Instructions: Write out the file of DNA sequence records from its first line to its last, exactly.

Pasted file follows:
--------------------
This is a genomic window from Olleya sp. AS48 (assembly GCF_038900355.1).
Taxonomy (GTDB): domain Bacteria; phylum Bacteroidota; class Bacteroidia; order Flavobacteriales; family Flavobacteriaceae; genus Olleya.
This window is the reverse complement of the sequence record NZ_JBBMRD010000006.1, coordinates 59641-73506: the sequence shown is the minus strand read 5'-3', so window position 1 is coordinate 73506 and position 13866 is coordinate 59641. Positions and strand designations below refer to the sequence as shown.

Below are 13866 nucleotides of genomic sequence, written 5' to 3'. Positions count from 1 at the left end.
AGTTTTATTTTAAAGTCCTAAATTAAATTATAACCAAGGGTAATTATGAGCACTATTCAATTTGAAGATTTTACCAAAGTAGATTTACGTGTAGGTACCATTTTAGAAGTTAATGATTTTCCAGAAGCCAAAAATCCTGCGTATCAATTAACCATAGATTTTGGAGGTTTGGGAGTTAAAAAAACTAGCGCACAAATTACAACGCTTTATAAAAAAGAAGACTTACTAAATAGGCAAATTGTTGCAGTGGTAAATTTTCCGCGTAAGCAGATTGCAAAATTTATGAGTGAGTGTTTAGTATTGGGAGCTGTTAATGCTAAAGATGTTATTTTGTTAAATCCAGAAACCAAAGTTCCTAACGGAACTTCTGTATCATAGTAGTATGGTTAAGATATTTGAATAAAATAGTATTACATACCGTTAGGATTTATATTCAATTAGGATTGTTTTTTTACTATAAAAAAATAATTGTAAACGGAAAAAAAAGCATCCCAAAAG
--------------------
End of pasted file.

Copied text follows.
This is a genomic window from Olleya sp. AS48 (assembly GCF_038900355.1).
Taxonomy (GTDB): domain Bacteria; phylum Bacteroidota; class Bacteroidia; order Flavobacteriales; family Flavobacteriaceae; genus Olleya.
This window is the reverse complement of the sequence record NZ_JBBMRD010000006.1, coordinates 59641-73506: the sequence shown is the minus strand read 5'-3', so window position 1 is coordinate 73506 and position 13866 is coordinate 59641. Positions and strand designations below refer to the sequence as shown.

Below are 13866 nucleotides of genomic sequence, written 5' to 3'. Positions count from 1 at the left end.
AGTTTTATTTTAAAGTCCTAAATTAAATTATAACCAAGGGTAATTATGAGCACTATTCAATTTGAAGATTTTACCAAAGTAGATTTACGTGTAGGTACCATTTTAGAAGTTAATGATTTTCCAGAAGCCAAAAATCCTGCGTATCAATTAACCATAGATTTTGGAGGTTTGGGAGTTAAAAAAACTAGCGCACAAATTACAACGCTTTATAAAAAAGAAGACTTACTAAATAGGCAAATTGTTGCAGTGGTAAATTTTCCGCGTAAGCAGATTGCAAAATTTATGAGTGAGTGTTTAGTATTGGGAGCTGTTAATGCTAAAGATGTTATTTTGTTAAATCCAGAAACCAAAGTTCCTAACGGAACTTCTGTATCATAGTAGTATGGTTAAGATATTTGAATAAAATAGTATTACATACCGTTAGGATTTATATTCAATTAGGATTGTTTTTTTACTATAAAAAAATAATTGTAAACGGAAAAAAAAGCATCCCAAAAG